Character Array and Character Pointer in C

In this chapter, we will study the difference between character array and character pointer.

Consider the following example:

Can you point out similarities or differences between them ?

The similarity is:

The type of both the variables is a pointer to char or (char*), so you can pass either of them to a function whose formal argument accepts an array of characters or a character pointer.

Here are the differences:

  1. arr is an array of 12 characters. When compiler sees the statement:

    It allocates 12 consecutive bytes of memory and associates the address of the first allocated byte with arr.


    On the other hand when the compiler sees the statement.

    It allocates 12 consecutive bytes for string literal "Hello World" and 4 extra bytes for pointer variable ptr. And assigns the address of the string literal to ptr. So, in this case, a total of 16 bytes are allocated.


  2. We already learned that name of the array is a constant pointer. So if arr points to the address 2000, until the program ends it will always point to the address 2000, we can’t change its address. This means string assignment is not valid for strings defined as arrays.

    On the contrary, ptr is a pointer variable of type char, so it can take any other address. As a result string, assignments are valid for pointers.

    After the above assignment, ptr points to the address of "Yellow World" which is stored somewhere in the memory.

    Obviously, the question arises so how do we assign a different string to arr ?

    We can assign a new string to arr by using gets(), scanf(), strcpy() or by assigning characters one by one.

  3. Recall that modifying a string literal causes undefined behavior, so the following operations are invalid.

  4. Using an uninitialized pointer may also lead to undefined undefined behavior.

    Here ptr is uninitialized an contains garbage value. So the following operations are invalid.

    We can only use ptr only if it points to a valid memory location.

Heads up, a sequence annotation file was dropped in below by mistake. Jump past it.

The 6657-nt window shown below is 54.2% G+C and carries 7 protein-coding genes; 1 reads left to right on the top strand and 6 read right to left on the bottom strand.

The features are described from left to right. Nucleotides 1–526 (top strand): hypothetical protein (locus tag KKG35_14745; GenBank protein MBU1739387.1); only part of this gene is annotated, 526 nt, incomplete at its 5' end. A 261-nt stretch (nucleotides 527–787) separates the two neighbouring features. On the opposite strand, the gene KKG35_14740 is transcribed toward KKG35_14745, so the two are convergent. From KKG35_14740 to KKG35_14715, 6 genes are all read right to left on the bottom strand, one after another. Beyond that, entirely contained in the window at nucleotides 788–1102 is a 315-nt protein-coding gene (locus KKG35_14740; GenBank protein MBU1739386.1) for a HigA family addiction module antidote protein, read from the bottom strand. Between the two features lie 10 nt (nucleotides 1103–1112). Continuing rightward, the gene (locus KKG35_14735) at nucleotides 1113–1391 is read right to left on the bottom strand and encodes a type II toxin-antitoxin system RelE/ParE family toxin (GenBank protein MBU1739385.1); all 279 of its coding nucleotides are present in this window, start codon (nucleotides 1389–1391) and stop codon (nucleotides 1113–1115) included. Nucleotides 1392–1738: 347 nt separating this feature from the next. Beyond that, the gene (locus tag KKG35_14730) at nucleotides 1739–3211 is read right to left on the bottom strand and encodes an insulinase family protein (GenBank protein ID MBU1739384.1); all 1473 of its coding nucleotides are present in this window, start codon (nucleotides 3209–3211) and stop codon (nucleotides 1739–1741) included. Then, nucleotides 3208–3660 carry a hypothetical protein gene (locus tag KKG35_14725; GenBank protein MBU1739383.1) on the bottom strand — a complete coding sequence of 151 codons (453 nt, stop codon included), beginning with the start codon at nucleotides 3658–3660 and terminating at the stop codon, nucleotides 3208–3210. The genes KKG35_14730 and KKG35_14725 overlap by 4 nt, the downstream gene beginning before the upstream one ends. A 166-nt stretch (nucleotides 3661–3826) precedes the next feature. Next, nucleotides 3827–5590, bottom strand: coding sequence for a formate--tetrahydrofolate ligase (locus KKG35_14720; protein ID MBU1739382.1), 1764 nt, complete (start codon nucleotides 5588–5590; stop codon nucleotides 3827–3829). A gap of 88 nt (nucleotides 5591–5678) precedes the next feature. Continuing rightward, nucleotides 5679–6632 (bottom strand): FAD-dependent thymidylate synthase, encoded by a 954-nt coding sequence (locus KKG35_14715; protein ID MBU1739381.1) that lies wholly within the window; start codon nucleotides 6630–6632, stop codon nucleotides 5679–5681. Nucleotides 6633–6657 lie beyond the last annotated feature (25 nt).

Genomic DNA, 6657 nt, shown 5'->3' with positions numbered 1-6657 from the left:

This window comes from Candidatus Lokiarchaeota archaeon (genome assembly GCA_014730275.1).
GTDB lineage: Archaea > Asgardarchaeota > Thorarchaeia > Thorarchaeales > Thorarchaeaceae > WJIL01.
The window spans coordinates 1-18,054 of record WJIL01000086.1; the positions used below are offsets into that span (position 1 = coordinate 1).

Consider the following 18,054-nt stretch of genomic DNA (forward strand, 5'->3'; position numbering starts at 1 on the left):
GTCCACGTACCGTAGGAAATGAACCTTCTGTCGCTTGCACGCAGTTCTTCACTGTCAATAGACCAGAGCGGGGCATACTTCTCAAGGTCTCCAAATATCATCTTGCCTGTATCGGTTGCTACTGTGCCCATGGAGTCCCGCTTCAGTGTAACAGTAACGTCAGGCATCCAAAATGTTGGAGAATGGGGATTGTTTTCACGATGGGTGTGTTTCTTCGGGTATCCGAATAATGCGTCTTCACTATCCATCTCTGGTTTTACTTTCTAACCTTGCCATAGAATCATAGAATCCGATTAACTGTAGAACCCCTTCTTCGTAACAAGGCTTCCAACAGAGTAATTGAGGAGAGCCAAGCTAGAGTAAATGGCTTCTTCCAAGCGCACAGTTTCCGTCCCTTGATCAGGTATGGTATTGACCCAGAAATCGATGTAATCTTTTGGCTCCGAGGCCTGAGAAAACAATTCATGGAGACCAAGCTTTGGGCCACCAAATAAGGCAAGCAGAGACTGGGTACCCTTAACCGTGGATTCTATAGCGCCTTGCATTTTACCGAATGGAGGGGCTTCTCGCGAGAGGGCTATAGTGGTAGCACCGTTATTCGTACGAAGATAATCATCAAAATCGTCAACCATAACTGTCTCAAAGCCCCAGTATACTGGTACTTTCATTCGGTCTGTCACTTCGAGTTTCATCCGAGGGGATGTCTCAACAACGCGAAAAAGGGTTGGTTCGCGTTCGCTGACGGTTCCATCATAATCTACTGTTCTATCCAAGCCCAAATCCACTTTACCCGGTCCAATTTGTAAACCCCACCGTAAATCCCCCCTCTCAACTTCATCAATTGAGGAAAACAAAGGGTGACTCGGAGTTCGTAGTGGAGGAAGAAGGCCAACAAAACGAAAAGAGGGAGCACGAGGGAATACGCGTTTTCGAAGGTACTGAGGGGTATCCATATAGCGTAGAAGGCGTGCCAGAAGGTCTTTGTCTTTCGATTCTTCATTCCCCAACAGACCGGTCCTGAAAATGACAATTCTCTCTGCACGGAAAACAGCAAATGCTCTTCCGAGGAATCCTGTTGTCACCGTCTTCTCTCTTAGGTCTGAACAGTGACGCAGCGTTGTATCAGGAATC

Now all the operations mentioned above are valid. Another way we can use ptr is by allocation memory dynamically using malloc() or calloc() functions.

Let’s conclude this chapter by creating dynamic 1-d array of characters.

Expected Output:

7 thoughts on “Character Array and Character Pointer in C

    • Poniter is used to point address of its data type(like int pointer will point to intiger data type and char pointer will point to char data type).

  1. should ptr from: char ptr* = “Yello World” only store an additional byte, since ptr is of type char. You said it’s an additional 4 bytes.;

  2. you should consider people to not to use gets for string instead use scanf() with edit set conversion code
    because acc to C11 use of gets() is removed and also gcc gives warning if you’ll use it

  3. Is this character pointer declaration correct?
    char ptr* = “Hello World”;
    Shall we put asterisk in front?
    char *ptr = “Hello World”;

  4. Very good article!
    Can you also add another difference – where is char arr[] = “Helloworld” and char ptr = “Yello” stored in memory?
    Assumption: these two variables are defined inside the function
    From my understanding, char arr[] is always stored in stack and char *ptr is *always
    stored in .rodata(read-only memory – Is this correct??

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